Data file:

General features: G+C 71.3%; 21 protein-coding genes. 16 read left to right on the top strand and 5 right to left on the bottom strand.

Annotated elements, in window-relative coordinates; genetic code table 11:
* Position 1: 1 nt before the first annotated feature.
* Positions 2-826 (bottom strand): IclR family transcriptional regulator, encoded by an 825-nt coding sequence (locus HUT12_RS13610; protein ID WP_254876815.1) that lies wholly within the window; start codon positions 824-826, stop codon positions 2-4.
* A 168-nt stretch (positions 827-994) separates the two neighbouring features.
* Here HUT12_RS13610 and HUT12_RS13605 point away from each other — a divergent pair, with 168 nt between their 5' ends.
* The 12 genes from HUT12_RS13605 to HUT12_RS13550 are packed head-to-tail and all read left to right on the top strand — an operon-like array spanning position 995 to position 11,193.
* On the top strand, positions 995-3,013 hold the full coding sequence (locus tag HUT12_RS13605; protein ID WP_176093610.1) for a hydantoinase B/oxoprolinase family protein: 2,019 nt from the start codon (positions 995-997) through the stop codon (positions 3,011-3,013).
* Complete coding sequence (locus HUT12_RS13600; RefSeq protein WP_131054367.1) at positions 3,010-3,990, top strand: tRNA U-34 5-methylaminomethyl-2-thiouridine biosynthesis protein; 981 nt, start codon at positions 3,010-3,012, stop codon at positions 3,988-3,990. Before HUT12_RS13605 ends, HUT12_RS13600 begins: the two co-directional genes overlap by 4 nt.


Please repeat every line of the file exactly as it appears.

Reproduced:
General features: G+C 71.3%; 21 protein-coding genes. 16 read left to right on the top strand and 5 right to left on the bottom strand.

Annotated elements, in window-relative coordinates; genetic code table 11:
* Position 1: 1 nt before the first annotated feature.
* Positions 2-826 (bottom strand): IclR family transcriptional regulator, encoded by an 825-nt coding sequence (locus HUT12_RS13610; protein ID WP_254876815.1) that lies wholly within the window; start codon positions 824-826, stop codon positions 2-4.
* A 168-nt stretch (positions 827-994) separates the two neighbouring features.
* Here HUT12_RS13610 and HUT12_RS13605 point away from each other — a divergent pair, with 168 nt between their 5' ends.
* The 12 genes from HUT12_RS13605 to HUT12_RS13550 are packed head-to-tail and all read left to right on the top strand — an operon-like array spanning position 995 to position 11,193.
* On the top strand, positions 995-3,013 hold the full coding sequence (locus tag HUT12_RS13605; protein ID WP_176093610.1) for a hydantoinase B/oxoprolinase family protein: 2,019 nt from the start codon (positions 995-997) through the stop codon (positions 3,011-3,013).
* Complete coding sequence (locus HUT12_RS13600; RefSeq protein WP_131054367.1) at positions 3,010-3,990, top strand: tRNA U-34 5-methylaminomethyl-2-thiouridine biosynthesis protein; 981 nt, start codon at positions 3,010-3,012, stop codon at positions 3,988-3,990. Before HUT12_RS13605 ends, HUT12_RS13600 begins: the two co-directional genes overlap by 4 nt.